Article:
August 19, 2007 at 02:41 AM · Clicking on the word Facebook in Laurie's post takes you to it, once you've joined up. I didn't join but I looked around it on the computer of somebody who belongs. I might join, who knows. I might take some high school classes even. Yeah!

August 19, 2007 at 03:01 AM · Oy Jim! Just join! Then I'll move in for the "friend"... MUAHAHAHAHA!

August 19, 2007 at 05:27 AM · If you get me on Oprah, I'll be your friend back. It's still not too late to be the spokesman of my generation. I messed that up in the 70s.

August 19, 2007 at 06:38 AM · Facebook isn't any good unless you can draw mustaches and devil beards and horns on everybody you don't like.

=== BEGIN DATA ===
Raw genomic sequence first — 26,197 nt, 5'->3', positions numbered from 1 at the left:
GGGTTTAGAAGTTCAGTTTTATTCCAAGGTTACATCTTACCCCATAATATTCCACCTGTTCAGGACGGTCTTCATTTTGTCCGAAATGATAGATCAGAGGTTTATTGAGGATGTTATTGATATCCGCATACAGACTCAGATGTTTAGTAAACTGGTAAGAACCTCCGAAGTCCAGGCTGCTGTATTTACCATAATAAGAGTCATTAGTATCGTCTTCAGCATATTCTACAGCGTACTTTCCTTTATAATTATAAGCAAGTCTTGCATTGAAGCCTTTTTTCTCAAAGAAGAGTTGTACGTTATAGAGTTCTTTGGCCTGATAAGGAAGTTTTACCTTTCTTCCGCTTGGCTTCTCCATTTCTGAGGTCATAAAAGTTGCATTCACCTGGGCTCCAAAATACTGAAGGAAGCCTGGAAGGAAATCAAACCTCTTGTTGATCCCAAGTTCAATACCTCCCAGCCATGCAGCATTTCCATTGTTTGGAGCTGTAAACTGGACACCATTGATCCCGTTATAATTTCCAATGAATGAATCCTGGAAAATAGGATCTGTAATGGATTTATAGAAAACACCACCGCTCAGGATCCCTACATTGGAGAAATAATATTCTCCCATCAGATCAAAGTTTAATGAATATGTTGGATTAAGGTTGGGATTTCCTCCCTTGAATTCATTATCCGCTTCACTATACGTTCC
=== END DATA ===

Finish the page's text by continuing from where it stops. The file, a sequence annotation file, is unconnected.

...ooh, maybe you can. I'm gonna check.

August 19, 2007 at 01:39 PM · Well, you sort of can Emily. There's this thing called the graffiti wall that you can add . . .

August 19, 2007 at 01:36 PM · it's definitely geared towards the younger crowd. it was originally 100% for college kids that wanted to keep in touch.

it's great for finding old friends, and keeping up with all of them. It's different than a phone call. i can see pictures of soandso's trip to brazil, whoshisnose's wedding, and whatsherface's vacation to france.

And you can make notes that only friends can read that can be about anything: about a new daughter, about moving to a new town, about succession, about struggle, ...

And of course, you can just leave a little note on someone else's.